Every good entrepreneur has a clear business strategy. Most likely, he has also spent a lot of time thinking about his Go To Market (GTM) strategy and how to best acquire customers. Some even go as far as having an HR strategy for when and how they recruit senior executives. The one thing that is often missing is the Financing Strategy. Financing your company should not be an afterthought (“let’s see if we can get this financed now”) or something that “just happens” to the company.
Financing rounds are among the most important milestones of a startup’s life and should be taken seriously. Moreover, the best entrepreneurs think way in advance on their financing strategy and make sure it is aligned with the business traction, GTM approach, product roadmap and hiring plans. If there is one thing you should take away from this post it is that you always want to raise capital AFTER you hit an inflection point in the company’s life. The amount you raise should be at least enough to hit an “accretive milestone” which allows to raise the next round of financing at a significant step up in valuation. This will help ensure you don’t go through the pain of down rounds and that you don’t have to rely on your existing investors to keep bridging the company towards the next real financing round.
So what is an “accretive milestone”? It is a milestone that reduces a risk factor which is associated with your startup. This can be proving the technology works for technology-intensive startups, showing that you can generate real “traction” for internet companies (there is a big difference between real traction and fake one but that’s a topic for another blog post), finding a scalable GTM model, or even getting your first paying customer. Each one of these milestones can show that you have made major progress toward eliminating a risk factor: Whether technology risk, product/market fit risk or the customer acquisition risk.
Raising too little capital creates a situation where you don’t have enough runway to make sufficient progress until your next financing round. Therefore, you are not able to sufficiently “de-risk” the company and attract higher valuations from a credible investor. Raising too much capital means that you have taken too much dilution since you could have raised some of the capital later at a higher valuation. Even worse, it most likely will result in you burning more money than you should in that point of time.
To make it a bit more clear, below are a two simplified real-life examples of bad financing strategies I have recently seen (names are made up):
AlmeraTech has a sophisticated software product which is built for very large customers with average deal size of $0.5M-$2M. The company has raised $1.5M through a convertible note to develop the product. AlmeraTech now has some small non-paying beta customers and is about to start three POCs with potential customers. The company had no problem securing these POCs and the CEO is extremely optimistic that they will convert at least one of these POCs into a paying customer within 3 months. The convertible note they have raised matures in 2 months so the company decided to raise the series A round beforehand.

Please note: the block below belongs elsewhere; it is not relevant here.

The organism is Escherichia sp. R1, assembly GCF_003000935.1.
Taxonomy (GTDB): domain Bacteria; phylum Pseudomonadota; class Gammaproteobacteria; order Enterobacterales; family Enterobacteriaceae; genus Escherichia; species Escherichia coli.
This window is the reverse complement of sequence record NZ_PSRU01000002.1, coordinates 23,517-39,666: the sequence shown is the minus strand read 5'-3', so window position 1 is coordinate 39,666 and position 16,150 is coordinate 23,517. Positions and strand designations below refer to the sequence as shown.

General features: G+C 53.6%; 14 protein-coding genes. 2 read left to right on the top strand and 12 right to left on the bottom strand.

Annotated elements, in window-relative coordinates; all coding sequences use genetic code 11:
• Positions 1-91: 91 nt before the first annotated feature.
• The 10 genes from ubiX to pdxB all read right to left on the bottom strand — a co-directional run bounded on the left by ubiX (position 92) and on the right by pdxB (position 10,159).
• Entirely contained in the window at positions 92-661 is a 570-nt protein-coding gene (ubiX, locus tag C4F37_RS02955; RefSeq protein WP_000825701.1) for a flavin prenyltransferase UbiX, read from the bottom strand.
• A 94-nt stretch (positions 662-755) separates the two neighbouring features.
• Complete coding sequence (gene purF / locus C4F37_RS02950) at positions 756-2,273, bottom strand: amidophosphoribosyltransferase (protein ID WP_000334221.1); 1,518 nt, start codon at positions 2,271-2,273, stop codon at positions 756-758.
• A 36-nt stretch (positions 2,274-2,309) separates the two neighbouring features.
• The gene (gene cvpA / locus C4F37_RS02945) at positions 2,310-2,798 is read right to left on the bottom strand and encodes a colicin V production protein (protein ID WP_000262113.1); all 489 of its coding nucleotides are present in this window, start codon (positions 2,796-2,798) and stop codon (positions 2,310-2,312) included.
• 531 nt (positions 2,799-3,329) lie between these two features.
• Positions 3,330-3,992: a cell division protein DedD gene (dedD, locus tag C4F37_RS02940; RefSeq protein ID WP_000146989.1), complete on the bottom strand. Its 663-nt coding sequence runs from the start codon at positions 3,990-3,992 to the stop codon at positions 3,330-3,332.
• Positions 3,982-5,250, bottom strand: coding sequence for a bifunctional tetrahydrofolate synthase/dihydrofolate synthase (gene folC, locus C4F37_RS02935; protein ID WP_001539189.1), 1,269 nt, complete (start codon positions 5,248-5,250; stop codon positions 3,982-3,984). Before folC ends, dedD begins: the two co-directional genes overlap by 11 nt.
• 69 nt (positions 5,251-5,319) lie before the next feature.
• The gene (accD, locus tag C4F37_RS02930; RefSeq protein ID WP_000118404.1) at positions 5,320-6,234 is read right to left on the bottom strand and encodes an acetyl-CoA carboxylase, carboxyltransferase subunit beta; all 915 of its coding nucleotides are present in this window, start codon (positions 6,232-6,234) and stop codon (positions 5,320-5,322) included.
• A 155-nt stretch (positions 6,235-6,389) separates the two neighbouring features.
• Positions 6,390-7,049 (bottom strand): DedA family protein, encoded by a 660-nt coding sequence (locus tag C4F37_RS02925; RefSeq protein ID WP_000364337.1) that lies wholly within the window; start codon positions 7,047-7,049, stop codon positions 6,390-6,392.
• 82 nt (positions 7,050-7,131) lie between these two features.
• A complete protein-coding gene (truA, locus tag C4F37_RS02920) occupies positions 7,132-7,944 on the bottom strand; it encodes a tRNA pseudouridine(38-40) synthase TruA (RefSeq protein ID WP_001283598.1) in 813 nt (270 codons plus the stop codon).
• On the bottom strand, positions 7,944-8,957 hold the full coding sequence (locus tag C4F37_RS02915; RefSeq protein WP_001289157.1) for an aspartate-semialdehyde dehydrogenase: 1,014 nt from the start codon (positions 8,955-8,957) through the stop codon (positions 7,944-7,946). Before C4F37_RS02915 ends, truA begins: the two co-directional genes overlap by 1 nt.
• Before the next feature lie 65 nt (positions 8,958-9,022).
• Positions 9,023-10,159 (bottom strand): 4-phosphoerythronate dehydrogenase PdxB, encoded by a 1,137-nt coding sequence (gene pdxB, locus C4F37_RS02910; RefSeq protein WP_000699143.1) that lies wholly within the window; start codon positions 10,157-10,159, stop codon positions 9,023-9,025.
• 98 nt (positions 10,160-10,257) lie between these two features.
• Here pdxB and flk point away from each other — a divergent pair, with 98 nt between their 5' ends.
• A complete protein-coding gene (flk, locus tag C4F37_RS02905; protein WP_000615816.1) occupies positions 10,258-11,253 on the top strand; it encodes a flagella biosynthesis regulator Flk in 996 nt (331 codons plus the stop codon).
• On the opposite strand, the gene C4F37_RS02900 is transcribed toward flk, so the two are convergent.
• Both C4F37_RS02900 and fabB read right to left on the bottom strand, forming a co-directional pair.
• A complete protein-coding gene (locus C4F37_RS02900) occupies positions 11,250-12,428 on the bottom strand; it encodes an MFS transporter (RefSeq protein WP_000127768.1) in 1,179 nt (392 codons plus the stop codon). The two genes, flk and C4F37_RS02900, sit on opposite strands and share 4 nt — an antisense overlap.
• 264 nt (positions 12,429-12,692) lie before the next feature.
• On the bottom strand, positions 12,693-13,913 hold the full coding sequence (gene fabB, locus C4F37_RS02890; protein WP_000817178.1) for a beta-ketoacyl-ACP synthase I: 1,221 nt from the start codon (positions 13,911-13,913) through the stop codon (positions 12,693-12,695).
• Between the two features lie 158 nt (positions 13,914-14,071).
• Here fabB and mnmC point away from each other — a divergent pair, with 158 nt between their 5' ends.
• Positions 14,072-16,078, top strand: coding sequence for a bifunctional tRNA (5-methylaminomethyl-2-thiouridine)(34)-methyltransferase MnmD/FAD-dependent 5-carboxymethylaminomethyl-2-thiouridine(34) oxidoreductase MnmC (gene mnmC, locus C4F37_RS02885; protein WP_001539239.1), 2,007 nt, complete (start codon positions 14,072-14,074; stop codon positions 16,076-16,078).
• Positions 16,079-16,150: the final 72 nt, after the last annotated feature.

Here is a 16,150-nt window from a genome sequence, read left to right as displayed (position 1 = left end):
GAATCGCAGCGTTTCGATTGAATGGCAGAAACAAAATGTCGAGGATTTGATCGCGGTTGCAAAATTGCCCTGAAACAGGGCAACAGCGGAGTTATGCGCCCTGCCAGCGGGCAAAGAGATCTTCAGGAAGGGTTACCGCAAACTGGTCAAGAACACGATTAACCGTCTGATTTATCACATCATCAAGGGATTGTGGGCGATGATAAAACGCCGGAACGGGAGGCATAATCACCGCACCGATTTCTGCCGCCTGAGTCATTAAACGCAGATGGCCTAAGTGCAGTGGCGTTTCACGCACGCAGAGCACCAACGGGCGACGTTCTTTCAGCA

This is an example of letting your financing strategy be driven by artificial milestones such as loan maturity date instead of real milestones such as winning a large paying customer. What the CEO should have done is go back to the seed investors and convince them to extend the maturity date (which is why you always want to ensure you have smart investors, including in seed rounds).
Binary Works sells SMB software and has very quickly crossed the $500K Annual Run Rate (ARR). The company is sure they have found a product/market fit and that there is real demand for the product. Most of the existing customers came from inbound marketing mainly driven from a few large PR announcements and the founders’ personal relationship. The company has decided it is time to step on the gas and build an inside sales team that will target SMBs. They are raising $8M to achieve this.
Most people who have seen SMB software plays before know that the main challenge with SMB software is the GTM model. You need to find an efficient approach to acquire customers that generate relatively low revenue and frequently churn. While the company has some good initial traction, Binary Works so far hasn’t been able to prove that they have nailed the GTM model and therefore raising a large amount is not smart. Most likely they will just burn through the money while trying to figure out that model.
The second aspect of a good financing strategy is who you raise capital from. This can be institutional investors, strategic investors, wealthy individuals, micro-VCs etc. But this will be discussed in my next blog post as it deserves a post of its own.